From classroom to boardroom

In the workforce, first impressions can be everything. Learn how to transition your wardrobe from school to work to leave a positive impression that lasts

Having a nice blazer is a good place to start when building your work wardrobe, image consultant Catherine Bell says.
Having a nice blazer is a good place to start when building your work wardrobe, image consultant Catherine Bell says.

First impressions are important, especially in the workplace.

Studies show that it takes 10 or 11 additional meetings to change someone’s mind about a first impression. That means making that first impression on a future boss is more important than you think.

Justin Lum, ArtSci ’10, said that after graduating from Queen’s last year, he began looking for jobs in the marketing field.

“I don’t think it was necessarily that difficult to transition into work attire, but it was definitely an adjustment,” he said, adding that before entering the workforce he used to dress casually in sweatpants and t-shirts. When he started to look for a job, he began to put in more effort.

Lum said taking a different approach to dressing doesn’t necessarily have to mean a substantial change, but rather taking the effort to care about the little details such as ironing your pants or polishing your shoes.

“Dressing appropriately shows that you care and it gives you a cleaner look overall,” he said.

Such attire can unfortunately take a hit on the wallet, which is why he suggests students try to find pieces with multiple uses.

“Nowadays I don’t buy anything if I can’t use it in more than one context. I try to buy versatile pieces,” he said.

For example, a dress shirt can be dressed up at work and dressed down when going out with friends, making buying clothes more of an investment than a purchase.

Paul Bowman, manager of Career Education and Counseling at Queen’s Career Services, echoed the idea that first impressions are most important when applying for a job, adding that different workplaces might be looking for different things.

“It always depends on the nature of the job or the employer,” he said.

Bowman said even today, Canada is quite a conservative place when it comes to business attire. Therefore, your best bet is to wear business attire if your workplace is a permanent and professional place of work.

Bowman advizes women to dress in skirts, blouses, dress pants and blazers; for men, collared shirts, dress pants, ties and suit jackets are always a good idea.

“Regardless of what you are wearing, either business or casual wear, what’s really important is grooming,” he said.

Bowman added that one of the biggest mistakes interviewees make is having on excessive amounts of perfume or cologne.

Another common mistake made by students is wearing white socks with dark pants.

Bowman suggests incorporating basic pieces such as a blouse with a casual blazer and personalizing the outfit by wearing a unique belt. He said every student should already have pieces such as a basic black pant, a blazer and a dress shirt.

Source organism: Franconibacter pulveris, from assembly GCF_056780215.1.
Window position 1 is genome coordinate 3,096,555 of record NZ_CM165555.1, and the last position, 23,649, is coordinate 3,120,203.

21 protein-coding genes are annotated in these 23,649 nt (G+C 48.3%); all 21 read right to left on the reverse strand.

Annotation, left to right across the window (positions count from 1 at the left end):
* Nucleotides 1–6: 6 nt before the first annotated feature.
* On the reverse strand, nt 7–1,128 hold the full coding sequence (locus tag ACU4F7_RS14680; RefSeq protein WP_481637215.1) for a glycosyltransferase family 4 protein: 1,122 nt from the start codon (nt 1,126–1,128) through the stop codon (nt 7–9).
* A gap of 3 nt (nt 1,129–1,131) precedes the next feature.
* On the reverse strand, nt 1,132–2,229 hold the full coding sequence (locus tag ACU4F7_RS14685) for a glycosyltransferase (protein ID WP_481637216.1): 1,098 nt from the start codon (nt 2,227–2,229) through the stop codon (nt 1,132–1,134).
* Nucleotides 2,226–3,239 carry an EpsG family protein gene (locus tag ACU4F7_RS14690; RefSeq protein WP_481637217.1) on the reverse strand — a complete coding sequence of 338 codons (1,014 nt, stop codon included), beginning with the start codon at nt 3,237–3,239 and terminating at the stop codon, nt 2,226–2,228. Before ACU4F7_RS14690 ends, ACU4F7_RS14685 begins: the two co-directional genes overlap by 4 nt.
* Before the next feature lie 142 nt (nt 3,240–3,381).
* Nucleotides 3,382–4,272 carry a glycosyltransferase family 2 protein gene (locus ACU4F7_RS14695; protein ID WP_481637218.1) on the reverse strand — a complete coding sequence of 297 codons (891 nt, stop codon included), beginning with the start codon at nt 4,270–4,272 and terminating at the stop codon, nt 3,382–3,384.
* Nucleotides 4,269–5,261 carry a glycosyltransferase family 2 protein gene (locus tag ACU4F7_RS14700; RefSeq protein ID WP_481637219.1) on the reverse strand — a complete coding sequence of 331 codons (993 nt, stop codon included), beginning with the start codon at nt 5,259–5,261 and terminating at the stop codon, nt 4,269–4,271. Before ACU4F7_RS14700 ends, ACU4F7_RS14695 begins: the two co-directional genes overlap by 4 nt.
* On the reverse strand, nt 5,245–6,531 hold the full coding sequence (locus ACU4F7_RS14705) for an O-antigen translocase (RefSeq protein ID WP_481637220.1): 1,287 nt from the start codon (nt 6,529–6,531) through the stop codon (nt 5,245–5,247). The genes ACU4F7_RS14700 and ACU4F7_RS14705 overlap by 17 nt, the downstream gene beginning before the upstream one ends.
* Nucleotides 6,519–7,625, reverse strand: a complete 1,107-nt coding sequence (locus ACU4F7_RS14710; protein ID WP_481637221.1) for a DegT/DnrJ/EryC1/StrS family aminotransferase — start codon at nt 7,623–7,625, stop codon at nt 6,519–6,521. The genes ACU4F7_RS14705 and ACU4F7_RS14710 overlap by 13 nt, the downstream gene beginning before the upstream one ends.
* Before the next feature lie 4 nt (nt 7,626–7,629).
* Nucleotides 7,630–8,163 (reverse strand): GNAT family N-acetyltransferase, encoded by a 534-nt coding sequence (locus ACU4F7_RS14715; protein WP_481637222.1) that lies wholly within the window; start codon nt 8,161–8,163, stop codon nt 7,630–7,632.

For those without these basic staples, Bowman suggests shopping in second hand stores such as Phase Two or looking through the clearance section of formal wear stores. A handy tip to ensure you’re dressing in accordance to the company’s work attire is to check their website to see how the employees in the pictures dress.

Image consultant Catherine Bell runs the consulting company Prime Impressions. For a professional office work setting such as a law office or a bank, Bell suggests getting tailored clothing that doesn’t hang too

tightly to the body.

“Having a good blazer is important as it could coordinate a lot with many of the pieces you own in your own wardrobe,” she said.

Bell said depending on the type of work, it’s important to recognize whether the company you work with maintains a professional business attire policy or business casual.

Distinguishing the two is important. Business attire always requires being in full professional attire, with men in suits and tailored pants and women in pants and tailored jackets. When the work environment is more casual, you can take the formality of the outfit down a notch by switching up one piece of formal clothing with a work appropriate piece from your everyday wardrobe.

“A top that is quite tight to the body or is knitted would have to be coupled with something else. Pair with another jacket, or get a camisole,” she said, adding that males can choose to leave out one formal piece of attire, like a tie, for a more casual look.

For jobs like daycare work, Bell emphasized the importance of comfort and functionality.

“Make sure that [you] are fully covered, because people will be bending over,” she said. “Sometimes what happens is that pants tend to be low-rise so they tend to show tattoos or underwear.” Bell said creative workplaces, like ad agencies, tend to allow more flexibility when it comes to wardrobe choices.

Comfort is ultimately everything, Bell said, so whether it comes to matching your lightweight t-shirt with a blazer for work or donning a full business suit, you want to make sure that you are relaxed and able to work long hours in it.

“You want to make sure garments aren’t too tight and that you are able to [work] with ease. Choices in clothing always will affect the person’s personal brand.”

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